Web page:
A veteran Birmingham attorney and business executive has been named to head Samford University's Frances Marlin Mann Center for Ethics and Leadership.
Former Alabama Supreme Court Chief Justice Drayton Nabers Jr. will become the center's new director Jan. 15. He was named following a national search to replace founding director John Knapp, who resigned last year to become president of Hope College in Michigan.
The Frances Marlin Mann Center for Ethics and Leadership is an endowed, university-wide unit that promotes student development and enriches teaching and scholarship in the university's ten academic schools. It is named for the late wife of Samford alumnus Marvin Mann, a founder and former CEO for Lexmark, Inc. Mann provided major funding for the center's establishment in 2008.
"Drayton Nabers brings an unusual blending of law, business, theology, leadership and service to Samford and to the Mann Center," said Samford Provost J. Bradley Creed. "As director, he will be able to work collaboratively with our faculty, students and the community at large to ensure that the principles of ethics and leadership that are foundational to Samford are interwoven into the fabric of all that we do. His reputation as an ethical leader will further enhance the national reputation of the university and the center in the areas of ethics and leadership."
Nabers is well-known on the Samford campus, Creed noted. He previously taught courses for Samford's Beeson Divinity School and has been a guest speaker for both the business and law schools. He also has been serving on the divinity school's advisory board.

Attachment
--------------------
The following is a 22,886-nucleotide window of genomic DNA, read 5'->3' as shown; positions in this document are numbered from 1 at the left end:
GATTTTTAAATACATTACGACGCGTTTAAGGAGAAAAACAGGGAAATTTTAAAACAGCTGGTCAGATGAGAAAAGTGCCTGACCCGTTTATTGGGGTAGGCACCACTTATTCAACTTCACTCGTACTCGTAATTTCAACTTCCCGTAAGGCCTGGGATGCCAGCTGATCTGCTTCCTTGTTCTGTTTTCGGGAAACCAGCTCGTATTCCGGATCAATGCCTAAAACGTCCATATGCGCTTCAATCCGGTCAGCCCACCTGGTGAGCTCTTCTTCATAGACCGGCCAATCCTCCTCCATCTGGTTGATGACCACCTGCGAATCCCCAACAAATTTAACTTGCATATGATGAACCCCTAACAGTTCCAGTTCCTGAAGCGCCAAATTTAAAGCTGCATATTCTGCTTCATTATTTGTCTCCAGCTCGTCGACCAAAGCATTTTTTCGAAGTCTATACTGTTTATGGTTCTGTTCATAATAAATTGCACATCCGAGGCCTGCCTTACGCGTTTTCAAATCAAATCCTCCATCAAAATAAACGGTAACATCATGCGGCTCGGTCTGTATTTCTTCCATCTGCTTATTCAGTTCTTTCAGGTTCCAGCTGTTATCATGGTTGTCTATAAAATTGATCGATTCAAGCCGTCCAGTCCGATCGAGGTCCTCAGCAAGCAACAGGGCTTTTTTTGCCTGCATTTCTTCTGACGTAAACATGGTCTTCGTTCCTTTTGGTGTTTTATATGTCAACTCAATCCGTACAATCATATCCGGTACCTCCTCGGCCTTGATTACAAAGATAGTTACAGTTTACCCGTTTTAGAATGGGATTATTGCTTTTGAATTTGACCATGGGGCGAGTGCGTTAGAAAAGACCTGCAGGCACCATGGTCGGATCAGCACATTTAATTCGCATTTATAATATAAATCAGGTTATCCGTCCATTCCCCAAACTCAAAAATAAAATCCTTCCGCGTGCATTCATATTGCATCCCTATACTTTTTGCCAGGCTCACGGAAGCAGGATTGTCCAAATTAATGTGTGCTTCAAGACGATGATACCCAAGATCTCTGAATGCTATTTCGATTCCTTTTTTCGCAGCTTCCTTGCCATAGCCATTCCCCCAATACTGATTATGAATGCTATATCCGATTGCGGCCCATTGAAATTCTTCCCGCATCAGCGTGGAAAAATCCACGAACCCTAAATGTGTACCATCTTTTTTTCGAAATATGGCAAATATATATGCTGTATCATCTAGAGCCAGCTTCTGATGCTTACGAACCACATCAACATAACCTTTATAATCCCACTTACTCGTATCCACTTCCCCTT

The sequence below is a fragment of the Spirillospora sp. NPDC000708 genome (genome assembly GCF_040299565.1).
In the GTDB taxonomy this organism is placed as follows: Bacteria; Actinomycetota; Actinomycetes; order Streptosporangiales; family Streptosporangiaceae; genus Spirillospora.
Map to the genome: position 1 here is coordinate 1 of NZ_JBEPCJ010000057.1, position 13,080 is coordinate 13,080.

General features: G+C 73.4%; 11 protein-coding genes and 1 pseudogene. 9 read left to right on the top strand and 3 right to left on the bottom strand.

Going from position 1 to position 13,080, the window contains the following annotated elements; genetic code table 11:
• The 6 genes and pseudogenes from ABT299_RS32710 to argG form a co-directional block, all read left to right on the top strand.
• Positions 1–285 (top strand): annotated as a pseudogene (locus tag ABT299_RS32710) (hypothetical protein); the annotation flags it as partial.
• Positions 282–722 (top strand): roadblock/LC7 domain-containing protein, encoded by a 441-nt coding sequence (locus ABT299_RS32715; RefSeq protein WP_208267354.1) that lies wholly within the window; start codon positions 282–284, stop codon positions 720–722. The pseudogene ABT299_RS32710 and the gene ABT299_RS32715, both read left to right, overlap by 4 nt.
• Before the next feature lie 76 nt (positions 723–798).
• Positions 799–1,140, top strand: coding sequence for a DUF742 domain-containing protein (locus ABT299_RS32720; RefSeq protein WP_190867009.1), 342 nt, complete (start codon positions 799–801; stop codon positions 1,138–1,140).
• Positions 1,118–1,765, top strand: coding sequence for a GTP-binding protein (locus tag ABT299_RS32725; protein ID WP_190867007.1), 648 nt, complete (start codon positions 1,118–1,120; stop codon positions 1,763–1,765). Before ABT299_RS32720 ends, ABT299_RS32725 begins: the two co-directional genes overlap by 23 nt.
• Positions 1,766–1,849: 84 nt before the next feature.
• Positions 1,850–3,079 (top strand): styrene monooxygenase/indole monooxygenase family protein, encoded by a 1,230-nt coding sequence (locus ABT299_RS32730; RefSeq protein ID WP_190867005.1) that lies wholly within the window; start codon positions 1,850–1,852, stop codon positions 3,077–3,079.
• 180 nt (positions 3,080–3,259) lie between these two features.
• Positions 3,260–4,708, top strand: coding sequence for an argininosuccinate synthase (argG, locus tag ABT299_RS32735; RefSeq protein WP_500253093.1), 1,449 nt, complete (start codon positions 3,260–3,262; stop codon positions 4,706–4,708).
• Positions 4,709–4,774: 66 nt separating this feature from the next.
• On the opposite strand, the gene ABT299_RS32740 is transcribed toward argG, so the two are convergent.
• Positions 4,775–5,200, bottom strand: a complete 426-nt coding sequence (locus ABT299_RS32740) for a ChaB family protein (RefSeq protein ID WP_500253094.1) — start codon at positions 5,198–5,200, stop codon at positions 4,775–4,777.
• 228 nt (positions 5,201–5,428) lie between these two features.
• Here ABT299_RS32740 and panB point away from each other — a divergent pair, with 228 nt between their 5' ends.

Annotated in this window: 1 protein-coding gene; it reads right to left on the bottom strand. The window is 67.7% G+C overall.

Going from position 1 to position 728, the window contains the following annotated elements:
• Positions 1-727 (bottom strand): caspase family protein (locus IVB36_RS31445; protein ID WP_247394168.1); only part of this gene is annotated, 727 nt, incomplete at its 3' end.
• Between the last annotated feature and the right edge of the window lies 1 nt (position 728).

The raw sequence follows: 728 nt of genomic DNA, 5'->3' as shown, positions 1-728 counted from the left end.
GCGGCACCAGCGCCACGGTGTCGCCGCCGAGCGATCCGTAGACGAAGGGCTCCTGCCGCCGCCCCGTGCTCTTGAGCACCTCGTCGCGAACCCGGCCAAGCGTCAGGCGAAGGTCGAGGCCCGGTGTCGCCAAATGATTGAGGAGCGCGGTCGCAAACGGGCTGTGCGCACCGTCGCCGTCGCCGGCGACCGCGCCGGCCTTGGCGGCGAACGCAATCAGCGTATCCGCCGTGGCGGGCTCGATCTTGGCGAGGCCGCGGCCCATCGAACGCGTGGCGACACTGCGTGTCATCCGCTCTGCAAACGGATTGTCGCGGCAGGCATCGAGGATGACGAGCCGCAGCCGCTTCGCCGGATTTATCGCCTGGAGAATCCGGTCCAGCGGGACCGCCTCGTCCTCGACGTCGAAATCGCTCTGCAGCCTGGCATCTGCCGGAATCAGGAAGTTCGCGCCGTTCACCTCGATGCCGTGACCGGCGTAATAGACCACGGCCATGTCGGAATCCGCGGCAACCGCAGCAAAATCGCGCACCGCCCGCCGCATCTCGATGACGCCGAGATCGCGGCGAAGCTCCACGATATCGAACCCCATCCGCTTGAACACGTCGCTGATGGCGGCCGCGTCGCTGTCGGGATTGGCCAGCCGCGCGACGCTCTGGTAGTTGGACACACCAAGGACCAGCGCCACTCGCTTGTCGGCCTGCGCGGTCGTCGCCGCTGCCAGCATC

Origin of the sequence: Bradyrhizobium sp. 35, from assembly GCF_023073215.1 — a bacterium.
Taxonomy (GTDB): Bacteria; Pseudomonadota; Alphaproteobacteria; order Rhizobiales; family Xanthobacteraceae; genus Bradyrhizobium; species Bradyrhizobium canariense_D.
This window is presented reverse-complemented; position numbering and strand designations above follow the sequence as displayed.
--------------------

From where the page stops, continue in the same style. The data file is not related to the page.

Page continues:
"I am honored to be given the opportunity to join the Samford University community and to serve as director of the Frances Mann Center for Ethics and Leadership," Nabers said. "It is exciting to contemplate having a role in developing strong character in each of Samford's 4,800 students that will help assure joy and success in life-long callings."
Nabers currently is an attorney with Maynard Cooper and Gale PC in Birmingham, but he has a 50-year career as an attorney, business executive and public servant. He joined Birmingham- based Protective Life Corp. in 1979 and became chief executive officer in 1992. He retired as chairman of the board in 2002. He subsequently served as finance director for the State of Alabama until being named to the Supreme Court in 2004. He served two years as chief justice before returning to private practice in 2006.
A 1962 graduate of Princeton University, Nabers earned his law degree from Yale University in 1965. Before returning to Birmingham to practice, he was a law clerk to Justice Hugo Black on the U.S. Supreme Court.
Nabers is the author of two books on ethics and leadership: The Case for Character and The Hidden Key to Happiness.
Among his many civic and professional affiliations, Nabers is board chair for Cornerstone School of Alabama and a past president of the Kiwanis Club of Birmingham. He previously served as board chair for United Way of Central Alabama and Leadership Birmingham. He has been inducted into both the Alabama and Birmingham Business Halls of Fame. In 2011, he received the Birmingham Bar Association's L. Burton Barnes Public Service Award.
Nabers is an active member of St. Luke's Episcopal Church in suburban Birmingham. He and his wife, Fairfax, have three children and seven grandchildren.
Nabers will continue to serve of counsel with Maynard Cooper and Gale.